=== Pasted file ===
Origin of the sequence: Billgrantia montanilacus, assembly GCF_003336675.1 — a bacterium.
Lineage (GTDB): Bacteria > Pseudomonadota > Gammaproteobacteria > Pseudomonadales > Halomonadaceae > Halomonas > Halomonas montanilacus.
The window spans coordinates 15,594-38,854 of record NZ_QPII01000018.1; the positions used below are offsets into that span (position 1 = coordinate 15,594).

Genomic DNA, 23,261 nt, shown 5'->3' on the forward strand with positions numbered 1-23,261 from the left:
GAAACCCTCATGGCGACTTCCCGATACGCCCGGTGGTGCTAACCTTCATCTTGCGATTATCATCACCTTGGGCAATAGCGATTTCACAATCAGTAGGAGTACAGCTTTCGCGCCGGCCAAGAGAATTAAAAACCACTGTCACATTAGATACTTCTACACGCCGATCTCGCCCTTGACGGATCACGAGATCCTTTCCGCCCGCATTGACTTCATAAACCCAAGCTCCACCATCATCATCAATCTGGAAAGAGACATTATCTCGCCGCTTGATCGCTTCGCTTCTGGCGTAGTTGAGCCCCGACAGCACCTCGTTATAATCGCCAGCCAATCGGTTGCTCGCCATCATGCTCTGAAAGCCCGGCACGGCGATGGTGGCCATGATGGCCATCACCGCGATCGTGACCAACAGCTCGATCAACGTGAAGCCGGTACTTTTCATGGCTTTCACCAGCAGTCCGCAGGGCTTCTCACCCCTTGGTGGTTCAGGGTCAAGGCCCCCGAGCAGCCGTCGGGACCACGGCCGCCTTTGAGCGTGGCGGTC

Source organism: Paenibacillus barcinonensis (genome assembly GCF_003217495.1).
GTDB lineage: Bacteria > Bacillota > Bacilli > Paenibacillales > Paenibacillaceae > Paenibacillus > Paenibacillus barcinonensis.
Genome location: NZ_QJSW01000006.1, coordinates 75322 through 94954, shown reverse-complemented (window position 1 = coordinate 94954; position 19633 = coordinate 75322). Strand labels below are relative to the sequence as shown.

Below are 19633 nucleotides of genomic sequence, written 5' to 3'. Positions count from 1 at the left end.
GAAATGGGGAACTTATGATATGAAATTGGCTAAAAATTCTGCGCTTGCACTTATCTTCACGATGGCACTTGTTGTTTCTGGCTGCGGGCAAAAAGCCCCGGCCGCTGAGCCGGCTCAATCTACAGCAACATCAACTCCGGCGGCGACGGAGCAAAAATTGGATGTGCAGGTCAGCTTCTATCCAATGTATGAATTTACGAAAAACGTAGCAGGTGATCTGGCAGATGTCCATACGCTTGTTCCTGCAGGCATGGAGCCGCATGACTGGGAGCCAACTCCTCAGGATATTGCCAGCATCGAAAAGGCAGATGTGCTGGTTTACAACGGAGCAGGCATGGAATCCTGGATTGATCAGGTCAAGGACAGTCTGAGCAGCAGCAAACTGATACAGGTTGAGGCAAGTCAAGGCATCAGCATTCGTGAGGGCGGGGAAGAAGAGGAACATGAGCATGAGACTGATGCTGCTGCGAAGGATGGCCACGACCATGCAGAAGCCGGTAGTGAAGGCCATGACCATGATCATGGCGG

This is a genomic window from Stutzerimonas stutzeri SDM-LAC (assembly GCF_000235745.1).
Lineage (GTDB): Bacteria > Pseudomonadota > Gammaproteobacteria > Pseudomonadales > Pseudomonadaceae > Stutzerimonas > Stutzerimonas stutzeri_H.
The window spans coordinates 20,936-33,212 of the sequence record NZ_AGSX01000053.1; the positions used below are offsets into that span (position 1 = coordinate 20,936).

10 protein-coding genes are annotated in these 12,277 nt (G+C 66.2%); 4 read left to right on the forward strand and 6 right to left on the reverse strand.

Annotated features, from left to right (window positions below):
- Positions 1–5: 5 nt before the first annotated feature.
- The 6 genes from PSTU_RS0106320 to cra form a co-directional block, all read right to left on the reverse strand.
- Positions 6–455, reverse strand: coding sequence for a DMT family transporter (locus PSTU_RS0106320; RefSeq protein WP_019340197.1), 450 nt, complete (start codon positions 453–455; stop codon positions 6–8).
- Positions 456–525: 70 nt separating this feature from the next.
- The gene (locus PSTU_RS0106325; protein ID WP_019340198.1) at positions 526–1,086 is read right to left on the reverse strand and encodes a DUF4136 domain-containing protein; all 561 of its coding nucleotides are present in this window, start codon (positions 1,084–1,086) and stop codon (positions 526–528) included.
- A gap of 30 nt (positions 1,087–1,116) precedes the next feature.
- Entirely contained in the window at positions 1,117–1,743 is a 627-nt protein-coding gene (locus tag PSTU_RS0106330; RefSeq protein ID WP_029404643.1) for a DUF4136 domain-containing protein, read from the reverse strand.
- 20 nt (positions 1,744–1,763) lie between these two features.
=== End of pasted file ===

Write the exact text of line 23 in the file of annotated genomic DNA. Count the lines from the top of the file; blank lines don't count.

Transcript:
- 20 nt (positions 1,744–1,763) lie between these two features.